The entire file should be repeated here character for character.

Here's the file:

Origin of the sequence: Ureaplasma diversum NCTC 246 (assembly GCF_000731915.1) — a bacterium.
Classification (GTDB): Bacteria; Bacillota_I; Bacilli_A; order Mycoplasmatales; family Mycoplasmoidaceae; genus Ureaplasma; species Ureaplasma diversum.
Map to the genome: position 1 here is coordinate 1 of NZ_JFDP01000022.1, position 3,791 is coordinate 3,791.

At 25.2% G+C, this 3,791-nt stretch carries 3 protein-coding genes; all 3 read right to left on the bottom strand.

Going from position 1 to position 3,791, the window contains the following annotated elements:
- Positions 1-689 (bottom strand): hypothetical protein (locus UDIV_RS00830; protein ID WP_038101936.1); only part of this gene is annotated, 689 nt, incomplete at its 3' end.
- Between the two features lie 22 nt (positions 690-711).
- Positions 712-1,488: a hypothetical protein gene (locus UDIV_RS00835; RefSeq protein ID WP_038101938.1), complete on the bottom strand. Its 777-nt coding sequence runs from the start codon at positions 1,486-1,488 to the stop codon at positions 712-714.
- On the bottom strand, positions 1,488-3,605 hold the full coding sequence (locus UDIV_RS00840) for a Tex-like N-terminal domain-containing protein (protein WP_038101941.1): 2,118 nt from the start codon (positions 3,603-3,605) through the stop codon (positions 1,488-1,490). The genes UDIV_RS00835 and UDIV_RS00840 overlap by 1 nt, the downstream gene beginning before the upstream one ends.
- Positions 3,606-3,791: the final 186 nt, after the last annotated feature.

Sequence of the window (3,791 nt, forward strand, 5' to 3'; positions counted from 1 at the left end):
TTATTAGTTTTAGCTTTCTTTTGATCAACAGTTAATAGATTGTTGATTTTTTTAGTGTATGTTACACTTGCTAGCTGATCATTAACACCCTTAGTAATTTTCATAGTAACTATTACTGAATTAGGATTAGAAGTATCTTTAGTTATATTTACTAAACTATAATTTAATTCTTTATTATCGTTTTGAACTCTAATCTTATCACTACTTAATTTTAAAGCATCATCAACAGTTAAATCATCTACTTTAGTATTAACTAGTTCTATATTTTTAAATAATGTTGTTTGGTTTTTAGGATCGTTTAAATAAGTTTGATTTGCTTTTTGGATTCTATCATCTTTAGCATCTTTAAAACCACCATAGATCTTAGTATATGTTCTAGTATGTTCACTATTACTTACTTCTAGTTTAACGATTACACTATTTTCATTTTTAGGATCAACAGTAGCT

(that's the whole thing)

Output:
Origin of the sequence: Ureaplasma diversum NCTC 246 (assembly GCF_000731915.1) — a bacterium.
Classification (GTDB): Bacteria; Bacillota_I; Bacilli_A; order Mycoplasmatales; family Mycoplasmoidaceae; genus Ureaplasma; species Ureaplasma diversum.
Map to the genome: position 1 here is coordinate 1 of NZ_JFDP01000022.1, position 3,791 is coordinate 3,791.

At 25.2% G+C, this 3,791-nt stretch carries 3 protein-coding genes; all 3 read right to left on the bottom strand.

Going from position 1 to position 3,791, the window contains the following annotated elements:
- Positions 1-689 (bottom strand): hypothetical protein (locus UDIV_RS00830; protein ID WP_038101936.1); only part of this gene is annotated, 689 nt, incomplete at its 3' end.
- Between the two features lie 22 nt (positions 690-711).
- Positions 712-1,488: a hypothetical protein gene (locus UDIV_RS00835; RefSeq protein ID WP_038101938.1), complete on the bottom strand. Its 777-nt coding sequence runs from the start codon at positions 1,486-1,488 to the stop codon at positions 712-714.
- On the bottom strand, positions 1,488-3,605 hold the full coding sequence (locus UDIV_RS00840) for a Tex-like N-terminal domain-containing protein (protein WP_038101941.1): 2,118 nt from the start codon (positions 3,603-3,605) through the stop codon (positions 1,488-1,490). The genes UDIV_RS00835 and UDIV_RS00840 overlap by 1 nt, the downstream gene beginning before the upstream one ends.
- Positions 3,606-3,791: the final 186 nt, after the last annotated feature.

Sequence of the window (3,791 nt, forward strand, 5' to 3'; positions counted from 1 at the left end):
TTATTAGTTTTAGCTTTCTTTTGATCAACAGTTAATAGATTGTTGATTTTTTTAGTGTATGTTACACTTGCTAGCTGATCATTAACACCCTTAGTAATTTTCATAGTAACTATTACTGAATTAGGATTAGAAGTATCTTTAGTTATATTTACTAAACTATAATTTAATTCTTTATTATCGTTTTGAACTCTAATCTTATCACTACTTAATTTTAAAGCATCATCAACAGTTAAATCATCTACTTTAGTATTAACTAGTTCTATATTTTTAAATAATGTTGTTTGGTTTTTAGGATCGTTTAAATAAGTTTGATTTGCTTTTTGGATTCTATCATCTTTAGCATCTTTAAAACCACCATAGATCTTAGTATATGTTCTAGTATGTTCACTATTACTTACTTCTAGTTTAACGATTACACTATTTTCATTTTTAGGATCAACAGTAGCT